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Landlord Liability for Tenants' Keeping of Animals by Rebecca F. Wisch (2003)
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Overview of Landlord Liability for Injury by Tenants' Animals, by Rebecca F. Wisch

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Detailed Discussion of Landowner and Landlord Liability for Injuries by Tenants' Animals, by David S. Favre

New Cases for 2004:

Yuzon v. Collins, 116 Cal.App. 4th 149 (2004) (dog bite victim sued a landlord, alleging premises liability in landlord's failure to guard or warn against tenants' dangerous dog.  Court of Appeal held that the landlord owed no duty of care, as he had no actual knowledge of dog's dangerous propensities and an expert witness's declaration that the landlord should have known of the dog's vicious propensities was insufficient to warrant reconsideration of summary judgment ruling.) 

Ranwez v. Roberts, 2004 WL 1405703 (Ga.App.) (after sustaining severe injuries inflicted during a vicious attack by four pit bulls, plaintiff sued tenant neighbor and the owner of the rental property.  The crucial question in this case was whether an out-of-possession landlord has liability for a tenant's dog bite.  The appellate court held that an out-of-possession landlord's tort liability to third persons is subject only to the statutory provisions of OCGA § 44-7-14, which makes it clear that a landlord who relinquishes possession of the premises cannot be liable to third parties for damages arising from the negligence of the tenant.  Further, reserving a right of access for landlord-related purposes did not mean that the landlord did not fully part with the leased premises.) 

Auster v. Norwalk United Methodist Church, The plaintiff, Virginia Auster, brought this action pursuant to General Statutes § 22-357FN1 to recover damages for personal injuries alleged to have been caused by the dog of an employee of the defendant, Norwalk United Methodist Church.  Ms. Auster was a visitor who was on the premises to attend a meeting in the parish house when she was bitten by dog of church employee, who lived in an apartment in the parish house.  After a jury trial, the verdict was returned in favor of the plaintiff, and the defendant appealed.  (See summary judgment appeal, 2004 WL 423189).  The Appellate Court held that church was not a “keeper” of the church employee's dog for purposes of statute which imposed strict liability on the keeper of any dog that did damage to the body or property of any person.  The court reversed the judgment and remanded the action for a new trial on the issue of common-law negligence.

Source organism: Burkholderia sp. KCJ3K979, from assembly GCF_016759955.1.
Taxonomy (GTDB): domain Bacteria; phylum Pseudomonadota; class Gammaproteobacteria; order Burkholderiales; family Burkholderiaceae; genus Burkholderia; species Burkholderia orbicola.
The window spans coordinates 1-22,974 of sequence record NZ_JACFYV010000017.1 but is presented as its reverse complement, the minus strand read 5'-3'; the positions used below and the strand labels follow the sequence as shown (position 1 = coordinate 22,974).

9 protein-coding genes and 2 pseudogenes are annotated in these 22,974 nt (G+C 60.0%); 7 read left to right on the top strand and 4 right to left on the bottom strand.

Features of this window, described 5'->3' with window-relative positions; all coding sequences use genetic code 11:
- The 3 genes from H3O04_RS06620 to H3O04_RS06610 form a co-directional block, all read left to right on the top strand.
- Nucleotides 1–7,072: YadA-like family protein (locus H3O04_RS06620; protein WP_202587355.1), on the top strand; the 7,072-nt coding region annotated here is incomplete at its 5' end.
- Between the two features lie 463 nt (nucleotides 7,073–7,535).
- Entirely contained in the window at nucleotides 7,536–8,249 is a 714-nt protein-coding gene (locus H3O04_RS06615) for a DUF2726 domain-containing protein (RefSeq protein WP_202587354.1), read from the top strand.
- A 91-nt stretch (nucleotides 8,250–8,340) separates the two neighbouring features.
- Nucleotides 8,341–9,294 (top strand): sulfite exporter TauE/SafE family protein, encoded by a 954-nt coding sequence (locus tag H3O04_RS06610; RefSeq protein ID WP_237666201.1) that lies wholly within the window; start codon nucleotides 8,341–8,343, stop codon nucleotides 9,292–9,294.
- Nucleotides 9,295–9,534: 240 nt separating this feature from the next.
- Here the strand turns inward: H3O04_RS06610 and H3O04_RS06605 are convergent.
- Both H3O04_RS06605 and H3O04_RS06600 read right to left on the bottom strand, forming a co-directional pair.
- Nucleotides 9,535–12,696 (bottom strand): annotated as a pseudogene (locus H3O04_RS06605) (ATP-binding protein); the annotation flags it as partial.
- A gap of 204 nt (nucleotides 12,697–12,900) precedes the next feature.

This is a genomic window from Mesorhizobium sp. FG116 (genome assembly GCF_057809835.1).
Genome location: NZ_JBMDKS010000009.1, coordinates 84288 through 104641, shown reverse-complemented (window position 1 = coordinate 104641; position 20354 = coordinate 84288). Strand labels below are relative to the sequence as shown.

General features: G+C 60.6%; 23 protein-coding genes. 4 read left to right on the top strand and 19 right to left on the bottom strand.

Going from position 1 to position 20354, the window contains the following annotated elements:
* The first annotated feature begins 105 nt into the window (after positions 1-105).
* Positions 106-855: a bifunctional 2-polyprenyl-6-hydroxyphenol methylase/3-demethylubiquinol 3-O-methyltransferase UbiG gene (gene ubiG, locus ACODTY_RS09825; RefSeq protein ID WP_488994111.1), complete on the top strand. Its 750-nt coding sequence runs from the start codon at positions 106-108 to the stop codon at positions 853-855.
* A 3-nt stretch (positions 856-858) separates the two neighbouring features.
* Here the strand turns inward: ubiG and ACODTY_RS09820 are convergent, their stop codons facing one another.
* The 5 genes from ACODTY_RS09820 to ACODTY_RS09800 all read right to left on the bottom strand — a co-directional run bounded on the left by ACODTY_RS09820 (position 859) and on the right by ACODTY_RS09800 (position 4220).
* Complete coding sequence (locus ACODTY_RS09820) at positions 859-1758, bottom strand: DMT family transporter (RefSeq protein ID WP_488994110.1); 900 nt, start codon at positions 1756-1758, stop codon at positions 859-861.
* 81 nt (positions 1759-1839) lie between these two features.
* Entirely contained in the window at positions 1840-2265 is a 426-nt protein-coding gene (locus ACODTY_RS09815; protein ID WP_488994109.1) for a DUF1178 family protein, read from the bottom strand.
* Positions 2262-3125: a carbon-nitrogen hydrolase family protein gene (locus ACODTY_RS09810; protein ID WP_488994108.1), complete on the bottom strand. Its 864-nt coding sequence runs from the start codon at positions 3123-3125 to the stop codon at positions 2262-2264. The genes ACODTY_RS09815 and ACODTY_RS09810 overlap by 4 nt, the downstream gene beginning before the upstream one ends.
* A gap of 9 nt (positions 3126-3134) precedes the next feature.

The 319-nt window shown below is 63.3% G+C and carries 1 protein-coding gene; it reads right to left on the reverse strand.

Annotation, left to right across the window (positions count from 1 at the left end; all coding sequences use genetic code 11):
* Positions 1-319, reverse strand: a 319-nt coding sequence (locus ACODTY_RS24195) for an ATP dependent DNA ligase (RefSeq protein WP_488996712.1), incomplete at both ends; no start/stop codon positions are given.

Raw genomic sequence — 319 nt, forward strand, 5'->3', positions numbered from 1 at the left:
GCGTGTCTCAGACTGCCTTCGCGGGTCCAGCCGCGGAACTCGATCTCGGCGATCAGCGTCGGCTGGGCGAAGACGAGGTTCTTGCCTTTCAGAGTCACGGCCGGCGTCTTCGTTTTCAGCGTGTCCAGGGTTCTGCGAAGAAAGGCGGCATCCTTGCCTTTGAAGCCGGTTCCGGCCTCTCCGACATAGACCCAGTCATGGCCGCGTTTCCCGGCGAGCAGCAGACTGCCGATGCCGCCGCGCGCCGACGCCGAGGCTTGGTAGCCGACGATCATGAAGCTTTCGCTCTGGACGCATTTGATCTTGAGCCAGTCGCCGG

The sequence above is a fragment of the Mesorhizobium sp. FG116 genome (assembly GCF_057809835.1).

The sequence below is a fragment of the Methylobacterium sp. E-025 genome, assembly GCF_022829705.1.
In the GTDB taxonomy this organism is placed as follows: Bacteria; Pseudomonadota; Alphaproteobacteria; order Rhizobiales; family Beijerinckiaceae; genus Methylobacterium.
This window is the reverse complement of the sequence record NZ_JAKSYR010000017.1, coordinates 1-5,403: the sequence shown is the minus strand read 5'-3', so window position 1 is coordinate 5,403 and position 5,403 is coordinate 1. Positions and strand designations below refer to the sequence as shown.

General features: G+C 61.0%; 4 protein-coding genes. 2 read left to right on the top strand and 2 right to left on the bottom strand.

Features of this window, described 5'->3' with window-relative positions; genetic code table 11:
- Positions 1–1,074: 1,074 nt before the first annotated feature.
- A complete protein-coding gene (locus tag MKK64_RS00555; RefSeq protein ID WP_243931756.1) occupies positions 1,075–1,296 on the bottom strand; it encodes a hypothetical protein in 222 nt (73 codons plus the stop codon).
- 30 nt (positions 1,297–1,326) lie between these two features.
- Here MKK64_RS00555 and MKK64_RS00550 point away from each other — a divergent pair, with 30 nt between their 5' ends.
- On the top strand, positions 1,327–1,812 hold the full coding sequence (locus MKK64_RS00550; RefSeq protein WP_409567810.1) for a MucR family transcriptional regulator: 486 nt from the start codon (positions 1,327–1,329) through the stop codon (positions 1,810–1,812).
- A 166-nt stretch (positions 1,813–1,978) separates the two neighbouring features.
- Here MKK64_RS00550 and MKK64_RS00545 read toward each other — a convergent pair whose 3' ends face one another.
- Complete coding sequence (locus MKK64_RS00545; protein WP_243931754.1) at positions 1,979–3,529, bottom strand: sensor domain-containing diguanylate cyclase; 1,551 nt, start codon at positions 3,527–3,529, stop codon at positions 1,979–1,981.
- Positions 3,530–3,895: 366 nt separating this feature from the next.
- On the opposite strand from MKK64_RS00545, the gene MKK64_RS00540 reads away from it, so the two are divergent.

Holcomb v. Colonial Associates, L.L.C., 2004 WL 1416659, 2004 WL 1416659 (N.C.) (whether a landlord can be held liable for negligence when his tenant's dogs injure a third party where a landlord has agreed by contract to remove "undesireable" dogs.  The court found Colonial failed to use ordinary care by failing to require the defendant Olson to restrain his Rottweiler dogs, or remove them from the premises when the defendant knew, or in the exercise of reasonable care, should have known, from the dogs' past conduct, that they were likely, if not restrained, to do an act from which a reasonable person could foresee.  Of particular importance to the court, was the lease provision, which the court felt contractually obligated the landlord to retain control over defendant's dogs.)

Klitzka ex rel. Teutonico v. Hellios, 2004 WL 1109781, 810 N.E.2d 252, 284 Ill.Dec. 599, (Illinois Appellate Court considered, as a matter of first impression, under what circumstances does a landlord owe a duty of care to his tenant's invitees to prevent injury from an attack by an animal kept by the tenant on the leased premises?  A minor invitee (Alexus) of the tenants was bitten by tenants' dog and brought a negligence action against residential landlords.  The Appellate Court held that even if landlords knew tenants' dog was dangerous, the landlords had no duty to protect the tenants' invitee because landlords retained no control over the leased premises where injury occurred.  "Here, the tenants' affirmative conduct of bringing the dog into the living space of the home, an area over which the landlords had no control, is what might have been the proximate cause of Alexus' injuries.")

Tables:

Table of Landlord Tenant Related Statutes

Table of Landlord Tenant Related Cases


Related Links

Dog Bite Topic Area (Web Center)

Local and State Dog Laws Topic Area (Web Center)

Pet Damages Topic Area (Web Center)

Detailed Discussion on Breed Specific Legislation by Linda Weiss (Web Center)

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Animals, Welfare, Interests and Rights by Prof. David Favre